“Do you think that’s because we’ve been through what we’ve been through? Or do you think the director intended to create that feeling?”
“I don’t know.”
Did Damien Chazelle know? Did he know in making this film that even the most innocent family joys, the most spirited play, the greatest joys and expectations of love and marriage and family are sacrileged by loss? Did he know what a prison it is to watch your children playing and repress a smile because in your mottled mind the colors of life and loss are fluttering around like a pinwheel on its hub of death? Everything is painted with that brush in this life.
Again I wonder if Damien Chazelle himself knew that little touch of death. Did he know how deeply penetrating that touch can be?
At the film’s conclusion, Armstrong, standing stoically at the edge of the Sea of Tranquility, opens his space-mittened hand and drops a precious remembrance into the lunar darkness. He held his baby for years. In his heart. Close to him all the time. He seldom spoke of her, but it was she who accompanied him into the horror and isolation and darkness of space.
I guess, in the end, my point is that no matter how we deal with the loss of a child, a couple of things are true: first, the impact is permanent and real and all-encompassing. I think of Sophia every day in so many of the things I do and see.
Second, whether or not we talk about it, whether or not we “deal” with it, the child we lost is with us forever, wherever we go. While it has been valuable to me to speak of Sophia and to examine the emotions I’ve experienced, there are plenty of men and women, fathers and mothers, who have not done so, or who have not found it valuable to do so; however, judging these parents and their private grief — a judgement that occurs more frequently than is fair — is problematic.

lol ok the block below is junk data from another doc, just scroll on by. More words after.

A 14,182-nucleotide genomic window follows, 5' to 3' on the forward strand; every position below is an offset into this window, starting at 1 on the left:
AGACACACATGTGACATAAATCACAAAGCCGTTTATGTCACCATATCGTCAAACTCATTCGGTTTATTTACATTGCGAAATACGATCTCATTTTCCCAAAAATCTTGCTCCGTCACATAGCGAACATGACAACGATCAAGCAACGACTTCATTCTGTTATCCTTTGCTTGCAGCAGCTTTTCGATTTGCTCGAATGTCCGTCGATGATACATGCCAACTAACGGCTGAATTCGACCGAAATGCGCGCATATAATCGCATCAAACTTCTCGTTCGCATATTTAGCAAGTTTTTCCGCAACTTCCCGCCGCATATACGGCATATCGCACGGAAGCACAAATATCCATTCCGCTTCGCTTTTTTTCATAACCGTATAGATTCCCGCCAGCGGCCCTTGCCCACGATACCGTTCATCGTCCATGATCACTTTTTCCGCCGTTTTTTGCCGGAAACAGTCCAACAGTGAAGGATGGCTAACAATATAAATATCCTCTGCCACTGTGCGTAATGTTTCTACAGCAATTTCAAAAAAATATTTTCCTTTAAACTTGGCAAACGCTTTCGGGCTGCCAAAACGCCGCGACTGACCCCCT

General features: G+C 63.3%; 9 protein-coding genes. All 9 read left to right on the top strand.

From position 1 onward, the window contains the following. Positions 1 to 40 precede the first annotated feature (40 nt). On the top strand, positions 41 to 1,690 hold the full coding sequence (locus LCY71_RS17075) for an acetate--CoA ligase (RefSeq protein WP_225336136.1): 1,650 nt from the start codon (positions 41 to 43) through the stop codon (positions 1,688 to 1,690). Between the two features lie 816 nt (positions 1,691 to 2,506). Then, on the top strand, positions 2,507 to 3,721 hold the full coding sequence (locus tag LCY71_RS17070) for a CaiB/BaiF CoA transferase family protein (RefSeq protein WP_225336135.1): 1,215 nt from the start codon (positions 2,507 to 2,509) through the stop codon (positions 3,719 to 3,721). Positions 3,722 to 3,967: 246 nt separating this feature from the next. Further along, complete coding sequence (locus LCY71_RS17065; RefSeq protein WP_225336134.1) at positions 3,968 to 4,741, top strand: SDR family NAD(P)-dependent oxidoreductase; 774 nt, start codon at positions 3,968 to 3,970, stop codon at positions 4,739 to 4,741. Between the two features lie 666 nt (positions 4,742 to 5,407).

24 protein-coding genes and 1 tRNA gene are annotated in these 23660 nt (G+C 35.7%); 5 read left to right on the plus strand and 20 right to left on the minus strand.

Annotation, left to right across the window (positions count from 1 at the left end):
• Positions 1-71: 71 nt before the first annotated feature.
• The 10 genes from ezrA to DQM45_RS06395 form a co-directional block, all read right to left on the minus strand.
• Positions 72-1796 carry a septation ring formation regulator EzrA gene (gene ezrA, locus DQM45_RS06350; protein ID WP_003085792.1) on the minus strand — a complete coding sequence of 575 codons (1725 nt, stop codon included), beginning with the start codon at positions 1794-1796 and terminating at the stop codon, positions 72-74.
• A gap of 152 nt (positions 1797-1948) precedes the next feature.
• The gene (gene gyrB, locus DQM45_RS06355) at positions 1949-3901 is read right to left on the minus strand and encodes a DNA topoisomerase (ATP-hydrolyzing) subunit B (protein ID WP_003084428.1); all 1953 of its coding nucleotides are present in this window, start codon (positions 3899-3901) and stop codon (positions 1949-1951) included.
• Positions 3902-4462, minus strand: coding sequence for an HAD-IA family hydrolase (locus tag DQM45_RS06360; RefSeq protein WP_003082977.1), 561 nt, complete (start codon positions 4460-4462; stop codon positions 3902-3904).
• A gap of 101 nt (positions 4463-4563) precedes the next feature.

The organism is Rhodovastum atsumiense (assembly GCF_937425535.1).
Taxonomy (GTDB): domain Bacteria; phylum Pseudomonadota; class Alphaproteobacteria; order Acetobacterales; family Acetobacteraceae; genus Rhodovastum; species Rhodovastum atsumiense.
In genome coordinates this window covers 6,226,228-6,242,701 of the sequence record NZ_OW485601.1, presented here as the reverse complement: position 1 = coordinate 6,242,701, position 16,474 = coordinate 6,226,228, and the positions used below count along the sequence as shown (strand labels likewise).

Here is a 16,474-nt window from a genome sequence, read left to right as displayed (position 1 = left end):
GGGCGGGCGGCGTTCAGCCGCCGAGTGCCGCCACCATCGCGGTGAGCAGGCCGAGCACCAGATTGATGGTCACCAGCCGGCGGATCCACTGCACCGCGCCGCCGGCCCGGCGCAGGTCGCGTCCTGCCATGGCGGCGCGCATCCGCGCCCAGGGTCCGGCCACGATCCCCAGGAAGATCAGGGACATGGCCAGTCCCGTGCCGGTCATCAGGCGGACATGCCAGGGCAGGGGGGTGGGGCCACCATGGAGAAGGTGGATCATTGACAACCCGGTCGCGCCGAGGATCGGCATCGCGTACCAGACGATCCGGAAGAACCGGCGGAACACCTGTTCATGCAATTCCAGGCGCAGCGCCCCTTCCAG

We have no idea what distant cosmic nook, what lunar crater, what desk drawer, what mountain top, what day at work, what traffic jam, what early morning run, or what laundry load might be the resting place of such a parent’s loss.
What more can a film hope to communicate than the greatest achievement of humankind? What more can a filmmaker hope to relate? Well, in my view, in First Man the story of the greatest achievement of humankind has been overshadowed, undergirded, flying buttressed, by the death of a child.
I like to think of that: the greatest achievement of humankind is not as great as losing a child.
I don’t know if the director knew what he was doing when he did it, but the pride I had in watching a movie that so skillfully related the boundless grief suffered by a parent of a departed child was immense.
Featured Image: gusgrissom – Tumblr
About the Author: M.J. Flood is a husband and a father of two little girls and a baby angel. He is a high school literature and writing teacher. He is the writer/director of Too Much Noise – a short film in ASL and is currently writing a memoir of his experience with loss and healing.